By Sara Anderson, ReSurge International
When 8-month old-Bishal from rural Nepal fell into the family’s open cooking fire, his mother had to travel more than seven hours to seek emergency care for him at the closest hospital. No one in the village or at the local health post knew what to do – and even the district hospital could only stabilize him and not treat his wounds properly. As a result, his little fingers contracted into a fist, as the burned skin contracted and “healed,” making it impossible for him to use his hand. His cheek, lips and eyelid also contracted and tightened, threatening his vision.
After selling part of their farm to pay for transportation to Kathmandu, Basanti, Bishal’s mother, sought further treatment for her baby. However, two hospitals in the nation’s capital could not help either. Finally, a third hospital was able to restore Bishal’s eyelid, and his hand will soon be fixed through reconstructive surgery. He is one of the lucky ones, even though it took more than one year for him to get appropriate treatment.
Severe burns remain a hidden global health crisis, affecting more than 7 million people a year, most of whom are impoverished women and children in developing countries, according to the World Health Organization. More women worldwide are severely burned each year than are diagnosed with HIV and tuberculosis combined. South Asia is at the epicenter of the burn crisis, where more children die from severe burns than from HIV/AIDS and malaria.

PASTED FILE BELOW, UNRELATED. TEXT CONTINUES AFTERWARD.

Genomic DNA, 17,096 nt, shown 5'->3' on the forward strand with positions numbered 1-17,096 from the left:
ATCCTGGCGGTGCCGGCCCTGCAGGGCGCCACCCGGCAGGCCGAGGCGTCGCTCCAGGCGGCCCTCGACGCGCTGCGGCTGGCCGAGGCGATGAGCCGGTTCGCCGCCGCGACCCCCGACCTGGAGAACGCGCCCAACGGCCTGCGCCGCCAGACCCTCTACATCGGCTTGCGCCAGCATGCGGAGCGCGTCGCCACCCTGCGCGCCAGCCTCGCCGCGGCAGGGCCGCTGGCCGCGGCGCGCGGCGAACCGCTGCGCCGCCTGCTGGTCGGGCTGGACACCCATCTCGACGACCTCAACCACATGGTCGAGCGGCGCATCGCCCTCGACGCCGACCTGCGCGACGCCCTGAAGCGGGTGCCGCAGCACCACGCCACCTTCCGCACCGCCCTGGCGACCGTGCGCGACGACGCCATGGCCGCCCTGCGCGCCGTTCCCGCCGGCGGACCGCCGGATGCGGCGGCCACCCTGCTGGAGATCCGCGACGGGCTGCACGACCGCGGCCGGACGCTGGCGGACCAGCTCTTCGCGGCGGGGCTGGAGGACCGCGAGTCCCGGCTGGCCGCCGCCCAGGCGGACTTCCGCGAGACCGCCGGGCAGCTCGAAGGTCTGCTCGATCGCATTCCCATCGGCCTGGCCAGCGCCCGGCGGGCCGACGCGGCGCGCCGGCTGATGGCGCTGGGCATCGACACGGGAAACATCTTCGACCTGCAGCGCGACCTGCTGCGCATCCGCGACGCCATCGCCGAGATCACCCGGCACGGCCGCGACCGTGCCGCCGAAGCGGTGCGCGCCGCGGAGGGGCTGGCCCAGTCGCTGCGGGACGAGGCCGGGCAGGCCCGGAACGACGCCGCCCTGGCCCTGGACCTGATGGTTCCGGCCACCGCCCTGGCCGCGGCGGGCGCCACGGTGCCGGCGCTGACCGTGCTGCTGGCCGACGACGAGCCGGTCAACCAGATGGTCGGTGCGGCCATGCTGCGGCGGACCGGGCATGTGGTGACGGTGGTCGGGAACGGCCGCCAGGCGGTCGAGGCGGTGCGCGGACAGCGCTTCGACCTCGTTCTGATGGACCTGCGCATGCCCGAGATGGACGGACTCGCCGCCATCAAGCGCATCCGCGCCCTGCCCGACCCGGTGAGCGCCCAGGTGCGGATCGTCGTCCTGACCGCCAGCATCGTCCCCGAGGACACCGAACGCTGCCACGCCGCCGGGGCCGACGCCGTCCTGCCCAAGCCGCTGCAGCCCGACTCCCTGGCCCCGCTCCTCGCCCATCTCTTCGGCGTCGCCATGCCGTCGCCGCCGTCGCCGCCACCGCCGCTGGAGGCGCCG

A vast shortage of frontline health workers, doctors, surgeons and facilities for burns in developing countries exacerbates this crisis. When care is available, few poor people can afford it. Without access to adequate care, even fairly minor burn injuries, like Bishal’s, can needlessly cause permanent disabilities. Children miss school, adults cannot work, and many people often live in isolation because of the stigma of their scars and disabilities. Severe burns leave victims with disabilities that cost more than $80 billion a year in lost wages and skills; 95 percent of that economic burden occurs in developing countries, undermining economic and social development where it is most needed.
The good news is that burns are a solvable global health crisis. Burns can easily be prevented and treated through surgery that corrects disabling injuries and saves countless lives. Training and deployment of frontline health workers in Nepal has already helped to dramatically reduce maternal and infant mortality.
With the support of the U.S. government, other donors, and national governments, a similar strategy to train and deploy frontline health workers could be implemented to dramatically reduce burn injuries and save lives, while strengthening existing health systems and building capacity. With female community health workers trained in burn prevention and first aid, wound care and splinting integrated into emergency room training, and more surgical support at district hospitals, vulnerable people would gain access to the care they need and not have to suffer with deformities or life-threatening injuries caused by burns.
ReSurge International and its partner International Medical Corps want to bring these frontline health worker solutions into action. To learn more about this silent emergency and how you can help, watch this two-minute ReThink Burns video above and visit www.resurge.org/burns. Help us shed light on this silent emergency.